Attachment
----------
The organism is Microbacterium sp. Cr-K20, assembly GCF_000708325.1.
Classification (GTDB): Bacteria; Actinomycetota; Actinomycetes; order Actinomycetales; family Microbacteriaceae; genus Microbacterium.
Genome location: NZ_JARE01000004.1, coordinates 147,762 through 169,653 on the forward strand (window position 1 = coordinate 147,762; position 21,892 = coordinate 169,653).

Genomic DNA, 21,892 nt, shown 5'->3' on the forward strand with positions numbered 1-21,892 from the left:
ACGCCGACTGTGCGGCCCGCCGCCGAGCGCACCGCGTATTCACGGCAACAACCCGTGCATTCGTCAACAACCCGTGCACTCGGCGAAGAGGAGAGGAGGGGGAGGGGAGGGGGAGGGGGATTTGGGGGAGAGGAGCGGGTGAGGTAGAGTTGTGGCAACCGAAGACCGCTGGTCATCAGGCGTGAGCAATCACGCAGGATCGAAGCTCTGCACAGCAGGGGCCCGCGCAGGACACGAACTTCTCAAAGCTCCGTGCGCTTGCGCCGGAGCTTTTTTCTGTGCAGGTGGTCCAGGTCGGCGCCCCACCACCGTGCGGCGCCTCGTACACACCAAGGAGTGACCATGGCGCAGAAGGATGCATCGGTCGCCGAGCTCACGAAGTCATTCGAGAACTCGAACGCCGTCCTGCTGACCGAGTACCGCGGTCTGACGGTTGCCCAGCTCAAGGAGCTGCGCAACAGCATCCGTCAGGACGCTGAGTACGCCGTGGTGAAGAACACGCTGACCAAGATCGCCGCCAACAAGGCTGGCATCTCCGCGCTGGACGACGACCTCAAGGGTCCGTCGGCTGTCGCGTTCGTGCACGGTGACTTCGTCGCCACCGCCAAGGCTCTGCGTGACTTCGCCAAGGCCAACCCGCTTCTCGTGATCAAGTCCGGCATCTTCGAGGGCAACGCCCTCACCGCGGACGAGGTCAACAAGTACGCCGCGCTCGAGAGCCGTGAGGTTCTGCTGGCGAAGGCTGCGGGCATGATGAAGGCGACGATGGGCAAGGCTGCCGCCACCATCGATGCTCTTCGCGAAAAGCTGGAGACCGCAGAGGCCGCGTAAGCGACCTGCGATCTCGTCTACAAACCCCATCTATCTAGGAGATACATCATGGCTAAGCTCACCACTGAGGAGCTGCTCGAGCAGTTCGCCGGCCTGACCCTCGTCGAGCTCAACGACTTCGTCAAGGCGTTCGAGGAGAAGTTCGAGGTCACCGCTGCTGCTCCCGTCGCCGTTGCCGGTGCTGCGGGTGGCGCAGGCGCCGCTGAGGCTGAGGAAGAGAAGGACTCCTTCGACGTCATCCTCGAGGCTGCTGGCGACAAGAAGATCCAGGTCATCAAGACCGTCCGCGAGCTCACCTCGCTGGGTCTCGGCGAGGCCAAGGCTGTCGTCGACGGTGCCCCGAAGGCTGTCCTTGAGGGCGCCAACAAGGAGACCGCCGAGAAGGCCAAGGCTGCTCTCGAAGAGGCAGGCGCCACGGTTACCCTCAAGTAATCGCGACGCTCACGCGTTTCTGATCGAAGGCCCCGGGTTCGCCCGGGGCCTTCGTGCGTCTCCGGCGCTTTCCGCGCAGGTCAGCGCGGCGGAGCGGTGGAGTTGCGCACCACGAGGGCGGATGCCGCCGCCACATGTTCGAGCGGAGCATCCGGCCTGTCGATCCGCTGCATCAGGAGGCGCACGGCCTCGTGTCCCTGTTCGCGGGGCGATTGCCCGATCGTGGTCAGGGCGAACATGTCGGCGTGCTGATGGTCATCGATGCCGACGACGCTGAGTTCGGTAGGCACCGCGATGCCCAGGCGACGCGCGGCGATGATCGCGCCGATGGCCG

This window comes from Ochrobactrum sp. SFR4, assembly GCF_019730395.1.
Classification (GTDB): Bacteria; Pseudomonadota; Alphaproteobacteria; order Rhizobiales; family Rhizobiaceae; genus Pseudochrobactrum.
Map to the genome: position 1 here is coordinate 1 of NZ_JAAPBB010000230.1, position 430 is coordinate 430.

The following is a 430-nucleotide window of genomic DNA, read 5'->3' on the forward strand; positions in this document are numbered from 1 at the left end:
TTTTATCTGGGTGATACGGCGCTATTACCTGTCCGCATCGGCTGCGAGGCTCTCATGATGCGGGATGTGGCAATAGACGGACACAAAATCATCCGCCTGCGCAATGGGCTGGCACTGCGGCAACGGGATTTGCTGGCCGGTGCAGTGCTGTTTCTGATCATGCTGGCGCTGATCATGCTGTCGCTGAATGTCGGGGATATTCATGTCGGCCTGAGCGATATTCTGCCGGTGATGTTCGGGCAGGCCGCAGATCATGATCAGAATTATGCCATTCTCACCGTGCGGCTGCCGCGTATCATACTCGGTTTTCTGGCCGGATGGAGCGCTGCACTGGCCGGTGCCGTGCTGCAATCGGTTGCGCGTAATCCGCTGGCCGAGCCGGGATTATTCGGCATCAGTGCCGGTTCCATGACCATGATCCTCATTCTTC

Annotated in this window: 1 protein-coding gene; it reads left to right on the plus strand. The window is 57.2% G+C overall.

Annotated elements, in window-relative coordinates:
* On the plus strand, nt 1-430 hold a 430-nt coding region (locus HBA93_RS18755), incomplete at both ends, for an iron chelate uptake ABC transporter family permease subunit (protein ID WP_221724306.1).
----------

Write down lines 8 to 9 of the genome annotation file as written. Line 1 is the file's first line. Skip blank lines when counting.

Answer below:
Map to the genome: position 1 here is coordinate 1 of NZ_JAAPBB010000230.1, position 430 is coordinate 430.

The following is a 430-nucleotide window of genomic DNA, read 5'->3' on the forward strand; positions in this document are numbered from 1 at the left end: